Was America Founded as a Christian Nation? “Martin Luther King Jr., Civil Rights, and Christian America”

John Fea’s Virtual Office Hours: Fall 2015 Season – Episode 12

greetings everyone and welcome to the
virtual office hours this is episode 12
of our fall 2015 season my name is John
fee I’m your host here I teach American
history at messiah college Abby Blakeney
our producer as usual behind the camera
she’s back from Thanksgiving break which
basically means after today we only have
two more office hours to do here in our
fall season and as you really recall we
are thinking about the place of America
as the role of America should say as a
Christian nation and how people
perceived of America throughout much of
American history how people perceive
themselves as living in a Christian
nation some of you remember that July
hopefully in July sometimes in the
summer the second edition of my book was
America founded as a Christian nation
will be out so we will be revisiting
we’re here revisiting that things are
getting ready for that release now again
just a caveat I’ve been making this
caveat before when we talked about the
idea that Americans believed that they
were living in a Christian nation we of
course are stating that historically
that’s a historical statement it’s not
an ethical statement it’s not a moral
statement so again if you want to argue
with my premise here that America it has
always seen itself as living in a
Christian nation what you would need to
do is you would need to look at the
evidence I’ve mounted both in the book
and over the course of the last 11
episodes and try to suggest that no
Americans didn’t think that they were
living in a nation that was Christian
that would be a historical critique of
what I’m doing as opposed to it so the
ethical or political critique to say
people are wrong for believing that that
they lived in a Christian nation this is
again the difference between historical
thinking and other kinds of thinking my
point is historically whether they were
right or wrong whether they were
following what the founders truly
believed America has always understood
themselves as living in a Christian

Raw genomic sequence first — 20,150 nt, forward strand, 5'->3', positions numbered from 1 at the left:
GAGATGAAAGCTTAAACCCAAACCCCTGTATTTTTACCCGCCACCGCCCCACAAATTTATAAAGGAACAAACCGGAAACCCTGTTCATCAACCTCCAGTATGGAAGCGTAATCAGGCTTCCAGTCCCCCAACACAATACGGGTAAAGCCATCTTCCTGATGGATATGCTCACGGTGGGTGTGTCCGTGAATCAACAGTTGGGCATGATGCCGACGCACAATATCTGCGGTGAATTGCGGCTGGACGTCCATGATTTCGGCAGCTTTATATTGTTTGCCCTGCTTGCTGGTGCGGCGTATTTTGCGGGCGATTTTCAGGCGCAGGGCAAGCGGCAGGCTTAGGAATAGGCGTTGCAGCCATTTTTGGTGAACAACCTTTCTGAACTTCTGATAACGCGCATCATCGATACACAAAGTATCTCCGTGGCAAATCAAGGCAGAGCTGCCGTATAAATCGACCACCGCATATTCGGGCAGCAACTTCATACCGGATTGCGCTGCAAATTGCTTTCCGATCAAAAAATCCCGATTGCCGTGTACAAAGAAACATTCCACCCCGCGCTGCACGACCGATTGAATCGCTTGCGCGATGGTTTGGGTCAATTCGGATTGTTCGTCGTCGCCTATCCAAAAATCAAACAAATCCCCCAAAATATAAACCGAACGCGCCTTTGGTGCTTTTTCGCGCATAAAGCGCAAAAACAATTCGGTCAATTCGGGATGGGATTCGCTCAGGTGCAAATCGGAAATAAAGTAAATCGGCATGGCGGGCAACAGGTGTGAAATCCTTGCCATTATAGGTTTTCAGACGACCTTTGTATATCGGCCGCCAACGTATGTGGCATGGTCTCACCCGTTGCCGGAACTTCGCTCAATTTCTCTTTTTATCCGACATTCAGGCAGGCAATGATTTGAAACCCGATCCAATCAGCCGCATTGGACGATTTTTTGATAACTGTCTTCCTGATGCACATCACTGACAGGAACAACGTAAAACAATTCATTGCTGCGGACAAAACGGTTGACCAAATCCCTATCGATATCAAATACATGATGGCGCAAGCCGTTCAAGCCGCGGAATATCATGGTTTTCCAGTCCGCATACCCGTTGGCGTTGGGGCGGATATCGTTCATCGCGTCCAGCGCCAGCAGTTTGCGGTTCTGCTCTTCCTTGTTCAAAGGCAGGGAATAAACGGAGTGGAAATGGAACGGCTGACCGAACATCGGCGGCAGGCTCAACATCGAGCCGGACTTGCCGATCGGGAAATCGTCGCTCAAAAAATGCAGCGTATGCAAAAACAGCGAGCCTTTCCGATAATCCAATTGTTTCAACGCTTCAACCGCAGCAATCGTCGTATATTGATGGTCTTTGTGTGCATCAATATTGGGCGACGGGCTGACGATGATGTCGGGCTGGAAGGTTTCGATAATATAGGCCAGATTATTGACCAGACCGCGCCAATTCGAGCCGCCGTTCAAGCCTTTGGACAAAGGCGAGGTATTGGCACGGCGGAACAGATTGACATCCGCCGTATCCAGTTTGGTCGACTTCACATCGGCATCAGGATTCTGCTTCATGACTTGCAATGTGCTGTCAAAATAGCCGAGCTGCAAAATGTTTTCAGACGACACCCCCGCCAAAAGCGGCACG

nation at least up until the 1970s as
we’ll see you next week or maybe the
after today I want to focus on civil
rights movement now religion and
christianity has been a dominant theme
recently in among scholars who were
writing about the civil rights movement
and the way they’re writing methyl
Christianity and forms are had informed
the civil rights movement thinking here
especially of David Chappelle’s book
stone of hope in which he points to an
Old Testament prophetic tradition that
that really defined the vision of the
civil rights movement what I want to
focus on quickly with you today’s I want
to think about one particular episode in
the civil rights movement and that is
Martin Luther King Junior’s visit to the
city of Birmingham in April set of 1963
it’s in that year that King come South
comes to Alabama to fight against
segregation in that city many of you
know the story he is eventually put into
prison by the public safety commissioner
of the city Eugene Bull Connor and while
he is in prison he writes what becomes
known one of it as one of his most
famous pieces of writing the letter from
a Birmingham jail now that letter is
written from prison obviously and it’s
addressed to the white clergy in the
city of Birmingham and most of these
white clergy that he’s writing to
believe that segregation should be
handled locally they don’t like king
they think he’s an outside agitator
who’s coming in and disrupting the good
order of the city which is pretty much
based upon racial segregation so King
writes this letter it’s published it’s
put out in the pamphlet form so it gets
a kind of national ventually gets a kind
of national audience and it’s a
fascinating argument because on one hand
King is arguing for a a nationalist
vision right where there is if there’s
injustice anywhere or injustice anywhere
i should say is a threat to justice
everywhere in other words he’s a
challenging localism he’s challenging
the idea that local governments local
clergy get to decide what is right and
what is wrong on this